In manufacture, the inner faces of the respective panel layers are first painted their required color, as indicated at steps 1 and 2 in FIG. 1, the paint coatings being indicated at 18 and 20 in FIG. 2. Then, a sheet of double-sided adhesive tape 16, preferably conforming in area to the area of the panel layers has the release paper 22 on one adhesive surface removed, this surface being applied to the painted inner face of the panel layer 12 (step 3). Release paper 24 on the other surface of tape 16 is then stripped, and the painted inner face of panel layer 14 is applied to the exposed adhesive surface (step 4). Finally, the panel layers are pressed together, preferably by means of a roller, at a pressure of between about 15 and 40 pounds (step 5).
The adhesive tape which, to facilitate laying over the entire surface area of the panel layers, is preferably supplied in a width corresponding to that of the panel, may comprise a polyester film with acrylic adhesive on its surfaces. This type of adhesive is chosen because it has good adhesive properties with the painted panel surfaces, and does not attack glass paint or acrylic. The polyester film may have a thickness of 0.0005 inch and the total tape thickness may be about 0.0035 inch. The tensile strength of the tape may be about 12 lbs/ins. width and it may have an elongation of 100%.
The glass and acrylic panel layers may each vary in thickness, for example, from about 1/8 inch to about 1/2 inch, dependent on the use to which the panel is to be put. In a typical panel, for example, each layer may be about a 1/4 inch thick. Acrylic is a preferred material for the second panel layer because of its strength/weight ratio, but other materials, such as glass, can also be used.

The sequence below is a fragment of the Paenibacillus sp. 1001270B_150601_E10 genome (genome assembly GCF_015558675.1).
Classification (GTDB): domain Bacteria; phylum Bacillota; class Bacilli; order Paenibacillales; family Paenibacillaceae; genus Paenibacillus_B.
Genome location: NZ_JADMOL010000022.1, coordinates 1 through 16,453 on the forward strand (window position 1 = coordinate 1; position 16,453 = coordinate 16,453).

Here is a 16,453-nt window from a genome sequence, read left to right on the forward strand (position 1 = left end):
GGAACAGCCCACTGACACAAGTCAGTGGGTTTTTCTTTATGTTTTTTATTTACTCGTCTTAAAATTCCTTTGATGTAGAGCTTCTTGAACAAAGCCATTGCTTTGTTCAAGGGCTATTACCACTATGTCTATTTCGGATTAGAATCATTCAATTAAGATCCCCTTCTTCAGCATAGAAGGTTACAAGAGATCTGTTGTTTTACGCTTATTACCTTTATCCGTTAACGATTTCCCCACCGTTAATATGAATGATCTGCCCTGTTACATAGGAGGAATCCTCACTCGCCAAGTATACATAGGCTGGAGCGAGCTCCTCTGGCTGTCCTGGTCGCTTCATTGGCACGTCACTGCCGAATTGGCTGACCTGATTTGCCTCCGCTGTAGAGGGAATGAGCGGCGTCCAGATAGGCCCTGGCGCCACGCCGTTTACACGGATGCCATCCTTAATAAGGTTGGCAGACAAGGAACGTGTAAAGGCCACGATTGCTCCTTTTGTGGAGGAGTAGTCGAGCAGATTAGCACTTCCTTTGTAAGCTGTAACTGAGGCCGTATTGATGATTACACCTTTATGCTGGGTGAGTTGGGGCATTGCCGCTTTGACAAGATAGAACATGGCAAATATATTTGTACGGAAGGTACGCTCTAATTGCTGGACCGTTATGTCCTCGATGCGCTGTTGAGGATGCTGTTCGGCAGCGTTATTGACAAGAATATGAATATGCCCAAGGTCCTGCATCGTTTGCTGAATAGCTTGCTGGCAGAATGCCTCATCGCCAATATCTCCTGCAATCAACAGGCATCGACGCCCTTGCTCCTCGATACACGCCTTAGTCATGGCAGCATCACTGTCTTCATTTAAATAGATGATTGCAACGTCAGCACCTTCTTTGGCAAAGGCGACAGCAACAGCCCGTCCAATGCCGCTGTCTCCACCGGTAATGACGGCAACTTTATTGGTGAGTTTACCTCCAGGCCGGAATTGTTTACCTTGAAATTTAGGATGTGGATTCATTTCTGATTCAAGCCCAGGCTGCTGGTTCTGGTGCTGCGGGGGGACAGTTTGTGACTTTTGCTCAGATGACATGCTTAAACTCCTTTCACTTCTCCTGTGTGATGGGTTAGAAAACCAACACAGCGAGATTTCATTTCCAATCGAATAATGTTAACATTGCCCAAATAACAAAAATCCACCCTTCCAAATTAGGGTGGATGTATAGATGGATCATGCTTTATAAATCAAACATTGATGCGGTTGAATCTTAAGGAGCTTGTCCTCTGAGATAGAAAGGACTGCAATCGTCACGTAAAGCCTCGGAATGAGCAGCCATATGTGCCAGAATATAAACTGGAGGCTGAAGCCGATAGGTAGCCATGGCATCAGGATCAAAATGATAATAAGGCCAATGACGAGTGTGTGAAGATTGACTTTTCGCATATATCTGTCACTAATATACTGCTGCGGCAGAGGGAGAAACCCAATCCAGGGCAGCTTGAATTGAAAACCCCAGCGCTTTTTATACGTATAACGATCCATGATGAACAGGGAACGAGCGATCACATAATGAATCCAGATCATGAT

The coloring painted on the inner panel surfaces produces an opaque reflective panel well suited to the applications previously described. By painting both inner faces of the respective panel layers the same color throughout, uniformity of coloring is enhanced, reducing any pinhole effects or other blemishes which may occur with a single coating of paint. If any patterning is required, this may be effected by acid etching or engraving the respective panel layers.
It will be appreciated from the foregoing that the invention provides a form of decorative panel well adapted for use in buildings and the like, and which may be manufactured in a simple and economic manner.
The foregoing is considered as illustrative only of the principles of the invention. Further, since numerous modifications and changes will readily occur to those skilled in the art, it is not desired to limit the invention to the exact construction and operation shown and described, and accordingly, all suitable modifications and equivalents may be resorted to, falling within the scope of the invention.
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|WO2016026845A1 *||Aug 18, 2015||Feb 25, 2016||Hans Heidolph Gmbh & Co. Kg||Front panel for a laboratory device|
|U.S. Classification||428/442, 156/99, 428/38, 428/354, 156/71|
|International Classification||B44F1/02, B32B17/10, B44F1/06, B32B27/30, B32B27/36|
|Cooperative Classification||Y10T428/31649, B32B17/10743, B32B17/10247, Y10T428/2848, B32B17/10018, B32B27/36, B44F1/02, B44F1/066, B32B27/30|
|European Classification||B32B17/10E12, B32B27/36, B44F1/02, B44F1/06D, B32B17/10C2, B32B17/10G24, B32B27/30|
|Dec 28, 1987||FPAY||Fee payment|
Year of fee payment: 4
|Mar 3, 1992||REMI||Maintenance fee reminder mailed|
|Aug 2, 1992||LAPS||Lapse for failure to pay maintenance fees|
|Oct 6, 1992||FP||Expired due to failure to pay maintenance fee|
Effective date: 19920802